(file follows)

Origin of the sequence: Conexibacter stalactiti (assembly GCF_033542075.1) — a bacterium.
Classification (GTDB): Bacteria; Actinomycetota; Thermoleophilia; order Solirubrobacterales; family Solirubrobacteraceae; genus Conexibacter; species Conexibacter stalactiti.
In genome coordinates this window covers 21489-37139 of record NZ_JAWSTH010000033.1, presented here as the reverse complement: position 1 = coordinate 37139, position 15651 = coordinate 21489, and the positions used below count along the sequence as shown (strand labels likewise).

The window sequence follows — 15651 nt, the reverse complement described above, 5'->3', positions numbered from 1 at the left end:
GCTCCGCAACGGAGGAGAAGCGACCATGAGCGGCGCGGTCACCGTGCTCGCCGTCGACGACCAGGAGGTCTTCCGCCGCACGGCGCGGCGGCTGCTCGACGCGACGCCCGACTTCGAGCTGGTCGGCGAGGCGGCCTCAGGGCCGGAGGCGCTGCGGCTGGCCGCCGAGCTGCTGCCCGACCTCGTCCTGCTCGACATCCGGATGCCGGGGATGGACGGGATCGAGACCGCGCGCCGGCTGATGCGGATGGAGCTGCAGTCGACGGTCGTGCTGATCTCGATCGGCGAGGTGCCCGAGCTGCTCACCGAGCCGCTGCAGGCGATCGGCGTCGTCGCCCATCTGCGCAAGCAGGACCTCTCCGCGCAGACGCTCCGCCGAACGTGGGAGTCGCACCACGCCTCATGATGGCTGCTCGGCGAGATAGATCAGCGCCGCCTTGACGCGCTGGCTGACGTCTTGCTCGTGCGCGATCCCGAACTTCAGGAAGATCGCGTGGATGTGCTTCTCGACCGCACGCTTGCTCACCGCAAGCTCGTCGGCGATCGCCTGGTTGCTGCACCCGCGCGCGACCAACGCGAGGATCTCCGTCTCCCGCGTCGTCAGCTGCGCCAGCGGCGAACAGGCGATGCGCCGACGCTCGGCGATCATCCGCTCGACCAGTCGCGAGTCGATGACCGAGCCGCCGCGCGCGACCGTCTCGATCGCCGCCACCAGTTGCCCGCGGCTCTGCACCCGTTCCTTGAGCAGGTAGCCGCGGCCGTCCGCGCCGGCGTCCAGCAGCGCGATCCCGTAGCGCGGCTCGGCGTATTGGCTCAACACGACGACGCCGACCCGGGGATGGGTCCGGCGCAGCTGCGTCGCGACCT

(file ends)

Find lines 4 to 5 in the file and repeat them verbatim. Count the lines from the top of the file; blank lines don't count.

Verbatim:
The window sequence follows — 15651 nt, the reverse complement described above, 5'->3', positions numbered from 1 at the left end:
GCTCCGCAACGGAGGAGAAGCGACCATGAGCGGCGCGGTCACCGTGCTCGCCGTCGACGACCAGGAGGTCTTCCGCCGCACGGCGCGGCGGCTGCTCGACGCGACGCCCGACTTCGAGCTGGTCGGCGAGGCGGCCTCAGGGCCGGAGGCGCTGCGGCTGGCCGCCGAGCTGCTGCCCGACCTCGTCCTGCTCGACATCCGGATGCCGGGGATGGACGGGATCGAGACCGCGCGCCGGCTGATGCGGATGGAGCTGCAGTCGACGGTCGTGCTGATCTCGATCGGCGAGGTGCCCGAGCTGCTCACCGAGCCGCTGCAGGCGATCGGCGTCGTCGCCCATCTGCGCAAGCAGGACCTCTCCGCGCAGACGCTCCGCCGAACGTGGGAGTCGCACCACGCCTCATGATGGCTGCTCGGCGAGATAGATCAGCGCCGCCTTGACGCGCTGGCTGACGTCTTGCTCGTGCGCGATCCCGAACTTCAGGAAGATCGCGTGGATGTGCTTCTCGACCGCACGCTTGCTCACCGCAAGCTCGTCGGCGATCGCCTGGTTGCTGCACCCGCGCGCGACCAACGCGAGGATCTCCGTCTCCCGCGTCGTCAGCTGCGCCAGCGGCGAACAGGCGATGCGCCGACGCTCGGCGATCATCCGCTCGACCAGTCGCGAGTCGATGACCGAGCCGCCGCGCGCGACCGTCTCGATCGCCGCCACCAGTTGCCCGCGGCTCTGCACCCGTTCCTTGAGCAGGTAGCCGCGGCCGTCCGCGCCGGCGTCCAGCAGCGCGATCCCGTAGCGCGGCTCGGCGTATTGGCTCAACACGACGACGCCGACCCGGGGATGGGTCCGGCGCAGCTGCGTCGCGACCT